• Case studies
  • Brochures or flyers
  • Blog posts

Infographics also translate well to posters if you’re interested in producing print media. If you’re looking for something that’s highly sharable, a concise infographic might work on Pinterest. Pull a blurb from the infographic for more effective sharing on Twitter or Facebook.

Tips for Successful Data Visualization

Data visualizations are often presented with minimal fanfare and introduction. They may highlight the statistics used in a newspaper article, blog, or other printed piece, living alongside the text. Graphic design is less important with a data visualization than an infographic. The primary focus here is on effective presentation of information.

When you’re designing a data visualization, make sure that it has these characteristics:

  • Easily understandable at a glance
  • Concise
  • Neatly presented
  • Focused on a single point

Tips for Effective Infographics

Infographics present a lot of information, so it’s important to organize them well. An infographic can become a confusing mess if it covers too large a topic, offering facts that are seemingly unrelated to one another. Ideating for an infographic is more complex than choosing a topic for a data visualization. Infographics need several relevant data sets, facts, or blurbs that relate to the same overall topic.

If you’re creating an infographic about film franchises for an entertainment blog, for example, you need to make sure you can find accurate, comparable information for several different film franchises. Your visualizations might elaborate on gross revenue, opening weekend viewers, and merchandise sales. If you can find these details for only a few of the franchises in your piece, it will seem unbalanced and incomplete. Creating an infographic requires careful thought and planning.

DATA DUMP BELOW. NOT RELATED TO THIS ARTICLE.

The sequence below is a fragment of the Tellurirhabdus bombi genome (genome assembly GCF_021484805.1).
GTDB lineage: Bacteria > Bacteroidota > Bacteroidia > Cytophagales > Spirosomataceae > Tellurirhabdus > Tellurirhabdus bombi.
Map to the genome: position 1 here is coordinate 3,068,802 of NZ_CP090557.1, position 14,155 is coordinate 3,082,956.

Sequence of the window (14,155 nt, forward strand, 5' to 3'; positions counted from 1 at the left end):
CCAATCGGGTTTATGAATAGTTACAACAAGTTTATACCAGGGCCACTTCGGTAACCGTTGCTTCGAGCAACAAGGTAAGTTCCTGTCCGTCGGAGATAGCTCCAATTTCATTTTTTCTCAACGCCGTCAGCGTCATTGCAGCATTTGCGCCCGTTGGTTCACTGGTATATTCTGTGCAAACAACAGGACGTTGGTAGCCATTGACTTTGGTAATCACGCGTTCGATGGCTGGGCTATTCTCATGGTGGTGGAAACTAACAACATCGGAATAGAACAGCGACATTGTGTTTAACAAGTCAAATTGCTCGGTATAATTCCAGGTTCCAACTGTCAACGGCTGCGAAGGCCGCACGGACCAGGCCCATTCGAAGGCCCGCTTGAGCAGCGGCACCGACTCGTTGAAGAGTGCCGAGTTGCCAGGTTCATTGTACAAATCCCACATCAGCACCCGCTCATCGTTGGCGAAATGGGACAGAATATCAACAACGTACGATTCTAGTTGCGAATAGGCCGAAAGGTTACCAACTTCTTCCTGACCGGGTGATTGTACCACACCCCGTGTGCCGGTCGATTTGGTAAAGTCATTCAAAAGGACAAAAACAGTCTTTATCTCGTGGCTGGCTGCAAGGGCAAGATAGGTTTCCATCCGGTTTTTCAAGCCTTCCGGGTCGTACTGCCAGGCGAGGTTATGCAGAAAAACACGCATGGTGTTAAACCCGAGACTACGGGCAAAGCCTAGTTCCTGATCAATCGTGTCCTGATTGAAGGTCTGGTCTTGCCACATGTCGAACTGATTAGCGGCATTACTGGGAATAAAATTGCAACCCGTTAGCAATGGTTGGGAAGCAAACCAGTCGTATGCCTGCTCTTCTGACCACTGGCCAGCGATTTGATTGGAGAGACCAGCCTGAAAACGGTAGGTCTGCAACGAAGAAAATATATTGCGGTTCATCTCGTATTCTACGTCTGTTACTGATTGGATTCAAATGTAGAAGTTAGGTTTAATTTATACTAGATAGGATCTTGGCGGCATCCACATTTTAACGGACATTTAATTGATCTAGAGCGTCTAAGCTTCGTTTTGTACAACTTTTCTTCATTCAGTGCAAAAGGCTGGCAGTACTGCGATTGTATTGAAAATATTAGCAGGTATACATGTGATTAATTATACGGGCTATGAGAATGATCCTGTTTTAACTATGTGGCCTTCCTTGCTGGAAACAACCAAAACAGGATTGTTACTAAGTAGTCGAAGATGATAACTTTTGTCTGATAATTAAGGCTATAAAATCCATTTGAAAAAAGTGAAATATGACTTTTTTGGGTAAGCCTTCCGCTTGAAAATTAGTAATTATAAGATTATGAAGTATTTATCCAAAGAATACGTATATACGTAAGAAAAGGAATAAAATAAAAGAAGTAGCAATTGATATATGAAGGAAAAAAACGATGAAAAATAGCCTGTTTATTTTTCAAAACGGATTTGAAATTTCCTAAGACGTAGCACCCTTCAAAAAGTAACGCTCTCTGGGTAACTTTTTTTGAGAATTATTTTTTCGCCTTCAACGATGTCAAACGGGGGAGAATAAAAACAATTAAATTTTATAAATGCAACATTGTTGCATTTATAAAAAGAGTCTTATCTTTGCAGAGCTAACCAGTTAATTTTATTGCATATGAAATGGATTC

When you’re designing an infographic, keep in mind the things that it should do:

  • Tell a single story
  • Flow sensibly from beginning to finish
  • Be easy to follow
  • Present a single, cohesive picture

How to Choose the Right Approach

If you’re still feeling a bit lost as to whether you want a data visualization or infographic, determine exactly what you want to share with your audience. Are you presenting concrete details that accompany your text and helping users better visualize a particular subset of the big data you have on file? Though the ultimate scope of your research may be large, if the topic is small and laser-focused, you’re looking for a data visualization.

If you can’t boil your topic down to a single image, you’re after an infographic. Remember that an infographic can contain multiple data visualizations, but the reverse isn’t true. Any topic that’s subjective, exploratory, or consists of multiple questions is suited to an infographic. Flowcharts, timelines, comparisons, maps, and lists are all examples of infographics that may help illuminate your information.

Both infographics and data visualizations have their place in a well-rounded content marketing strategy. Choosing the right option for your piece will help you communicate your point as effectively as possible to viewers, so that your content has the impact you’re after.

About the author

Mandi Rogier

Mandi Rogier lives and writes in central Indiana. Over 8 years of freelance writing, she's covered everything from finance and business to culture and crafts. She spends her free time traveling, hiking, and exploring the Midwest with her two sons.